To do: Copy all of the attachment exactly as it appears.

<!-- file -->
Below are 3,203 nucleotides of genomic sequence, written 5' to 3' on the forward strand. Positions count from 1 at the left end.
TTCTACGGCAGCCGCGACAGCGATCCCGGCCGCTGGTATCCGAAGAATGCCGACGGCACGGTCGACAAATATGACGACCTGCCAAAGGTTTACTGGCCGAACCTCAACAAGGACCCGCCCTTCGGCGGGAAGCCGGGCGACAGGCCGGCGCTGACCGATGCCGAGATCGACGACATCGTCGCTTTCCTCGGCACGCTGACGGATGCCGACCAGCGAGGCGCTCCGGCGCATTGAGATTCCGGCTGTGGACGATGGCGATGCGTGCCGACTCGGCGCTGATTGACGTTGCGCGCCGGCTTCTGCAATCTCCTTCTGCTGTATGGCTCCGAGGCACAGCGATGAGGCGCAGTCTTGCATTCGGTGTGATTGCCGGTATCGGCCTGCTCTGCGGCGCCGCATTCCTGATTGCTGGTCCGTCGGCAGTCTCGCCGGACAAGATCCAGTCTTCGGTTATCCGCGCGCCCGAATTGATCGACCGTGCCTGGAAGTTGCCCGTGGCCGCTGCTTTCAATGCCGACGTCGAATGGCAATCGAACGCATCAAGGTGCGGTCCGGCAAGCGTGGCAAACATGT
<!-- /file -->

Below are 3,203 nucleotides of genomic sequence, written 5' to 3' on the forward strand. Positions count from 1 at the left end.
TTCTACGGCAGCCGCGACAGCGATCCCGGCCGCTGGTATCCGAAGAATGCCGACGGCACGGTCGACAAATATGACGACCTGCCAAAGGTTTACTGGCCGAACCTCAACAAGGACCCGCCCTTCGGCGGGAAGCCGGGCGACAGGCCGGCGCTGACCGATGCCGAGATCGACGACATCGTCGCTTTCCTCGGCACGCTGACGGATGCCGACCAGCGAGGCGCTCCGGCGCATTGAGATTCCGGCTGTGGACGATGGCGATGCGTGCCGACTCGGCGCTGATTGACGTTGCGCGCCGGCTTCTGCAATCTCCTTCTGCTGTATGGCTCCGAGGCACAGCGATGAGGCGCAGTCTTGCATTCGGTGTGATTGCCGGTATCGGCCTGCTCTGCGGCGCCGCATTCCTGATTGCTGGTCCGTCGGCAGTCTCGCCGGACAAGATCCAGTCTTCGGTTATCCGCGCGCCCGAATTGATCGACCGTGCCTGGAAGTTGCCCGTGGCCGCTGCTTTCAATGCCGACGTCGAATGGCAATCGAACGCATCAAGGTGCGGTCCGGCAAGCGTGGCAAACATGT